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Frank Sinatra, The Life of a Legend
Frank, The Phenomenom
Frank Sinatra started out as one of the original teen overnight singing sensations but with great talent and personality he quickly showed that he was a permanent figure and he uniquely became important in practically every entertainment medium of the twentieth century: as a live singer, a recording artist on radio and TV and as a movie actor. He developed into the most famous entertainer in the world; he was a true show business phenomenom and is undoubtedly one of the 20th Century's major influences on popular music.
Born to a poor, first generation Italian immigrant family in New Jersey, the young Frank was originally inspired to become a singer when he saw Bing Crosby perform live. Crosby was one of his earliest heroes and strongly influenced his musical style.
Frank formed a group called the Hoboken Four before joining the Harry James band in 1939 as solo vocalist. He toured with James for most of that year and came to the attention of trombonist and band leader, Tommy Dorsey. Dorsey and Sinatra got on well and Frank needed no persuading to leave the Harry James Band to become solo vocalist for Dorsey's nationally known orchestra.
This was a major breakthrough for Sinatra and he took full advantage. During his first year with Dorsey he released many songs and had a chart-topper in July 1940 with "I'll Never Smile Again". As his name became known nationally, there developed a new phenomenom - 'bobby soxers' - hordes of teenage girls who would scream and mob the young crooner wherever he appeared.
The next logical step for the rising star was to go solo and this he duly did in the fall of 1942. He began to give live concerts at different venues on the West coast and he broadcast two radio shows a week. He also got a role in the movie 'Higher and Higher'. With this national exposure his fame increased dramatically and it was around this time that he began to be known as 'The Voice' and had established himself as and American idol and respected solo artist.
A punctured eardrum gave him exemption from military service and he was able to work hard during the war years to further his recording career. Some of his most famous classics such as 'Beguine the Beguine' and 'I've Got A Crush On You' were recorded at this time.
Sinatra's reputation as a singer made it easy for him to break into
acting. His first movie roles were, naturally, in musicals, such as
'Anchors Aweigh' in 1945 and 'On the Town' in 1949. It was around this
time that he met and very publicly romanced the tempestuous actress,
Ava Gardner. His marriage to Nancy Barbato, whom he met as a teenager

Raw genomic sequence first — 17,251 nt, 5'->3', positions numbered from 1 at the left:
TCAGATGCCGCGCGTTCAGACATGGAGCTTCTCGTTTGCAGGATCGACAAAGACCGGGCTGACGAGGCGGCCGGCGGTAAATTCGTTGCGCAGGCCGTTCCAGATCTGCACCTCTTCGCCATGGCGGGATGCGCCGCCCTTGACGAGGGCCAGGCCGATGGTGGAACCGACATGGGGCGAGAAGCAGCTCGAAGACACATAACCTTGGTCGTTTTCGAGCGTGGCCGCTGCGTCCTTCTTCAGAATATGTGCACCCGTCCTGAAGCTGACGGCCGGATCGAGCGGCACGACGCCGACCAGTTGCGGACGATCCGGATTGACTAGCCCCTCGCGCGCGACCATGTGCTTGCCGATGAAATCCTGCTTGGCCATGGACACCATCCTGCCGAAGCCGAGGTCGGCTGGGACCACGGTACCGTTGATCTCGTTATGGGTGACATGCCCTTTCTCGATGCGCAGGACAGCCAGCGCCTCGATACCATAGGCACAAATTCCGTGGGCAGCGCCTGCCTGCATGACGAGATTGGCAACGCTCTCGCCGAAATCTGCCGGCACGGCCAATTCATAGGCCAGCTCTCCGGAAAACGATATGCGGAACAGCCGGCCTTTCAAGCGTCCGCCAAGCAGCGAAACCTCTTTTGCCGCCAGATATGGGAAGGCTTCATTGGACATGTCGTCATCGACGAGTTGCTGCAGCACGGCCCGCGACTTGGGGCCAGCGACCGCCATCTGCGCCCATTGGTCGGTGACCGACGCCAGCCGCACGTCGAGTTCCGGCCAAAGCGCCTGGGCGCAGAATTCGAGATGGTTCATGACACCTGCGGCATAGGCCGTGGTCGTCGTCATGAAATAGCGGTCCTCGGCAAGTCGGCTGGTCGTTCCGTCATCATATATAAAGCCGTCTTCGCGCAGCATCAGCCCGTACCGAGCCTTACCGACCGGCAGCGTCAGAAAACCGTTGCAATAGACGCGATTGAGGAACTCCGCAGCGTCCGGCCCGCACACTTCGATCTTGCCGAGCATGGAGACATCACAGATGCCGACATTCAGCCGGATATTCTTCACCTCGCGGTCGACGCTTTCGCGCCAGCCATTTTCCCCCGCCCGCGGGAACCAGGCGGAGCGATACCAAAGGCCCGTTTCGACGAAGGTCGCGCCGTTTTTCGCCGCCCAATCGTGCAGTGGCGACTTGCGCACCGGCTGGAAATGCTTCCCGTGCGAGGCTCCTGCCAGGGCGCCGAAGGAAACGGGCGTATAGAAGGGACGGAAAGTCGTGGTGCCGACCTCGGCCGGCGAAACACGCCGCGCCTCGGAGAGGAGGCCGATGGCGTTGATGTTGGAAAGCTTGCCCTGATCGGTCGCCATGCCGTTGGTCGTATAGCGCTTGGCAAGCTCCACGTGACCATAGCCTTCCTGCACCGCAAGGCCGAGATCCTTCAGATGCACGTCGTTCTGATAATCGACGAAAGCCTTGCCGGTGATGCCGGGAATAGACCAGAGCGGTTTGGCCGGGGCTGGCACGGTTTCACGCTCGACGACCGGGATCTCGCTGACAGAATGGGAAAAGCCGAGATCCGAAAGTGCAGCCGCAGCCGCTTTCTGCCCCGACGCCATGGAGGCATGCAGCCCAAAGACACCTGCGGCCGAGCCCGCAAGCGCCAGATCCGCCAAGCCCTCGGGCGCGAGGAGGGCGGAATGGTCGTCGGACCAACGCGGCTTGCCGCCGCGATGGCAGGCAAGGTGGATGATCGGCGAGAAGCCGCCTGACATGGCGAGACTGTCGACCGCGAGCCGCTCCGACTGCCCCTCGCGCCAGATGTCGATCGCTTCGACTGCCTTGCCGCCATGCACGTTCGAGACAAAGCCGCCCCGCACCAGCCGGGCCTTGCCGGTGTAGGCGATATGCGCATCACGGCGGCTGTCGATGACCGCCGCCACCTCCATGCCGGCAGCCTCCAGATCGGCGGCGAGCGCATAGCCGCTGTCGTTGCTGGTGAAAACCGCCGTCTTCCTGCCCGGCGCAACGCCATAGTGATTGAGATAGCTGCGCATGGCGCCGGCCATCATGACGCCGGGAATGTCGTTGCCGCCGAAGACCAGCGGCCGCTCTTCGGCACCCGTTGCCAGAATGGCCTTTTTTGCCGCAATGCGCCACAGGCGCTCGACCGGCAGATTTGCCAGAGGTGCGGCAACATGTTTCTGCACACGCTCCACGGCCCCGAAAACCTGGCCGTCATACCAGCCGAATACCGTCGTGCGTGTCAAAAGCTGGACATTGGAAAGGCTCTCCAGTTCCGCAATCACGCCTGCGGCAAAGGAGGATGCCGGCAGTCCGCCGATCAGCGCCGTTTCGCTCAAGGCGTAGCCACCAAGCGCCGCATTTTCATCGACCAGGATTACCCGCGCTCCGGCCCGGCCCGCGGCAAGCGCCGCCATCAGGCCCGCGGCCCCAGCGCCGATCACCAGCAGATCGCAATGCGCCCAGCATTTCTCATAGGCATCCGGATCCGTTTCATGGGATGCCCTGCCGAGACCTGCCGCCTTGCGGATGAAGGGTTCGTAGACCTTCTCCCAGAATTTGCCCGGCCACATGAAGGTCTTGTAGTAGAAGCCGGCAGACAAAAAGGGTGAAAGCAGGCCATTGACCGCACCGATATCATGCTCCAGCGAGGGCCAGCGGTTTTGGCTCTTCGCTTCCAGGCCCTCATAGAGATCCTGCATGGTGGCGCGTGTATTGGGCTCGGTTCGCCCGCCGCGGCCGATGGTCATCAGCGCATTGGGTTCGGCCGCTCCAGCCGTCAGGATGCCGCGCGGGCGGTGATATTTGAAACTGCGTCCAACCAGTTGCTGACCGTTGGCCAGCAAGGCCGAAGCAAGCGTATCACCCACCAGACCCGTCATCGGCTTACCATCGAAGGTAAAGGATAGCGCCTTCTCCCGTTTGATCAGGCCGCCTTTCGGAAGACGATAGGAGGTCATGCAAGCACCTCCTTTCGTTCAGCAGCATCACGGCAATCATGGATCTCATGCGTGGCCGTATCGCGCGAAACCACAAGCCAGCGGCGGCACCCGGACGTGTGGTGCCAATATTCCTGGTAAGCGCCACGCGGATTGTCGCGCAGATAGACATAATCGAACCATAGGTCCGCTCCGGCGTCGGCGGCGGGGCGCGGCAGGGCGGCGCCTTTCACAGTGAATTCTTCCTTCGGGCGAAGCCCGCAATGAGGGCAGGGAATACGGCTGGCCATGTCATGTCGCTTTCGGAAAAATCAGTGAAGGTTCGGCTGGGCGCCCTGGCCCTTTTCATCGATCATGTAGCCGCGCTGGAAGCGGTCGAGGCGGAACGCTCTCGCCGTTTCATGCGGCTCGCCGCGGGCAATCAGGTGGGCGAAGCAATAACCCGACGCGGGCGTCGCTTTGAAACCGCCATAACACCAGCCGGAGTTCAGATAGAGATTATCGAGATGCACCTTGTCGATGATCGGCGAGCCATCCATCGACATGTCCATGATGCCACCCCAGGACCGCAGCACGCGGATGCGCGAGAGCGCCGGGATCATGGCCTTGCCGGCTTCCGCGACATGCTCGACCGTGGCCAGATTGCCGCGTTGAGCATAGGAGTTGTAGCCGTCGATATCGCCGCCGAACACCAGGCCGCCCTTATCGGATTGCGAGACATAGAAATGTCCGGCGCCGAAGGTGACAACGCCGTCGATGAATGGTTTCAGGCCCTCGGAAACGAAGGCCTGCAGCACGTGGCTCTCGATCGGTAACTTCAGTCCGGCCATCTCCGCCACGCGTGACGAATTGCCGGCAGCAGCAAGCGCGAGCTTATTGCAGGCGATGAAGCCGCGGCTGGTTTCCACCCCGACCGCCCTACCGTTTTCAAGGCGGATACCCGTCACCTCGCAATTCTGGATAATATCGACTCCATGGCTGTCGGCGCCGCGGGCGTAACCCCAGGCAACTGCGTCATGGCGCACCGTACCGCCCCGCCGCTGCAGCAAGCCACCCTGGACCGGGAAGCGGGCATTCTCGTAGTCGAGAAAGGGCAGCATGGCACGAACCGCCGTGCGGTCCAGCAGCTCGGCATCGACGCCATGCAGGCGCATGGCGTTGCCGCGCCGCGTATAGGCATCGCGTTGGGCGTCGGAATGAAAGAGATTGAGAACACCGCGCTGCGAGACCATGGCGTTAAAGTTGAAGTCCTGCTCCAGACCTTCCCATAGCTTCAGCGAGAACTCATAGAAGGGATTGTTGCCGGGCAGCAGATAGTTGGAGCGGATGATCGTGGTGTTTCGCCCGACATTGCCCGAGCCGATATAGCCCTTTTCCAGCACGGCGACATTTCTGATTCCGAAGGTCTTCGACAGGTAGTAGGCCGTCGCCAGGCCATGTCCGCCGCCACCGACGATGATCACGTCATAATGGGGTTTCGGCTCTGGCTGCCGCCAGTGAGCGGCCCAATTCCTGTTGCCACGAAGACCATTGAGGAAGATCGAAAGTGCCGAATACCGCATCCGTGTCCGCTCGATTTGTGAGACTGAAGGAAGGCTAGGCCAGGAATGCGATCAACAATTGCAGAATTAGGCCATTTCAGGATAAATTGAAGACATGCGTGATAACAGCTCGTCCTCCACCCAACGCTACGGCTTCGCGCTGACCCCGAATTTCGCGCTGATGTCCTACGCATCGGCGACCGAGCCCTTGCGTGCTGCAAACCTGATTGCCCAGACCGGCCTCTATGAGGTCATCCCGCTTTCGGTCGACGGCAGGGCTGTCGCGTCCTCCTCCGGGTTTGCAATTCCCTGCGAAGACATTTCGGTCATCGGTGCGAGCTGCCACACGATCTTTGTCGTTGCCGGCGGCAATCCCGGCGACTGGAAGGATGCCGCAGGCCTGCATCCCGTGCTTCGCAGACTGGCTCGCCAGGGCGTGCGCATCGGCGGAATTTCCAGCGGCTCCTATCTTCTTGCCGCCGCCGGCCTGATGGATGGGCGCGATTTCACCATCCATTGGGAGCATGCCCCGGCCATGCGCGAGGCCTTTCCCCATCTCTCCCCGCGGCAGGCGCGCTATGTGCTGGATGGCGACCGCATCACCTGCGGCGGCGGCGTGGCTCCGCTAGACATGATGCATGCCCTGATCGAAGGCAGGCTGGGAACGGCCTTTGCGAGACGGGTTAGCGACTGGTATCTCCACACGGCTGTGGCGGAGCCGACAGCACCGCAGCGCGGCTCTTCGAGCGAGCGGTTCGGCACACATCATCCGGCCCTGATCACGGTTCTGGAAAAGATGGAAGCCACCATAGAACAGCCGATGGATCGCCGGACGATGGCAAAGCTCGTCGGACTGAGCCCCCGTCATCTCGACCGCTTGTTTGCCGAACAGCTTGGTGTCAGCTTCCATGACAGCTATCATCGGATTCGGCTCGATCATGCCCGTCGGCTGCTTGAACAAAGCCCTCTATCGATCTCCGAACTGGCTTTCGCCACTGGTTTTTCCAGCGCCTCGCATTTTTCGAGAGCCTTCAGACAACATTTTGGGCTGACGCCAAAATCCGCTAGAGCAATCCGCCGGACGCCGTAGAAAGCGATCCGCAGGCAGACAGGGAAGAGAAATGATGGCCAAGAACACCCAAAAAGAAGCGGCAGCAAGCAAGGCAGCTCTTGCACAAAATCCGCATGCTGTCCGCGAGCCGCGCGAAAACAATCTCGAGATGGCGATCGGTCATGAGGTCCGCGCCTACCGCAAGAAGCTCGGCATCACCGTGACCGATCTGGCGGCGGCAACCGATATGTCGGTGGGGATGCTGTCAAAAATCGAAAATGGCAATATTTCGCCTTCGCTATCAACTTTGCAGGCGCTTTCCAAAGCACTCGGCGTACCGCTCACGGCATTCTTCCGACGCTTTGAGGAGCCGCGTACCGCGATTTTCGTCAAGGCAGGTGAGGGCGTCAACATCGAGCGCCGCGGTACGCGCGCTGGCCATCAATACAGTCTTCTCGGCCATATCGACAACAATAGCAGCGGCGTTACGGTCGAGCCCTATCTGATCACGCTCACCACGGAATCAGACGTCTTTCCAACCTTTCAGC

in Long Island, had been rocked by his previous many infidelities but
this was one time too many and too public and she divorced him in 1950.Later
in the same year he and Ava got married but it was a marriage of
conflicting egos and in this one Ava's triumphed. They separated in
1953 and after leading separate lives they divorced in 1957. Sinatra
always said she was the love of his life and after losing her he
started to drink heavily and his career started to spiral downwards.
And it was not only his marriage that was causing him serious problems.
Through much of his career Sinatra was linked in the Press with high ranking mobsters. It started in 1947 when he was said by a newspaper to be connected with Mafia boss Charles "Lucky" Luciano who had recently been deported. Sinatra lost his Nevada gambling license in 1963 after a Mafia leader, Sam Giancana, was seen in the Cal-Neva Lodge gambling casino in which Sinatra then held a major interest. Other newspapers ran items describing the high-handed, bullying attitude he and his associates adopted. If this wasn't enough he was branded a Communist sympathiser - a Red - by the House Un-American Activities Committee. This was serious at he time of 'Reds under the bed' paranoia. Sintra went in person to Washington to plead his case but the damage was done. MGM cancelled his movie contract and he lost his lucrative radio shows.
Sinatra developed physical signs of the strain he was under. His weight dropped, his drinking increased and he developed serious throat infections. However, at this low ebb, he showed his mettle. He determined to fight his way back up the ladder, and he started his comeback in Hollywood.
Frank receives his Oscar (1954)
Sinatra's earlier movie successes had been in musicals and he was not known as a 'serious' actor. He had to lobby hard for the role of the martyred Private Angelo Maggio in 'From Here To Eternity' in 1953, and he made sure that studio boss Harry Cohn knew he wanted the role. His constant letters and phone calls to Cohn worked and Sinatra proved his point with a superlative and sensitive portrayal of the character, for which he won an Academy Award for Best Supporting Actor. He emerged from the movie as a major character star. An instinctive performer, often dubbed 'One Take Charley' for his approach to film acting, Sinatra continued to play in high-profile musicals such as 'Guys and Dolls' and 'High Society' as well as taking more dramatically challenging roles in 'Suddenly' as a would-be assassin, (1954) and The Manchurian Candidate (1962).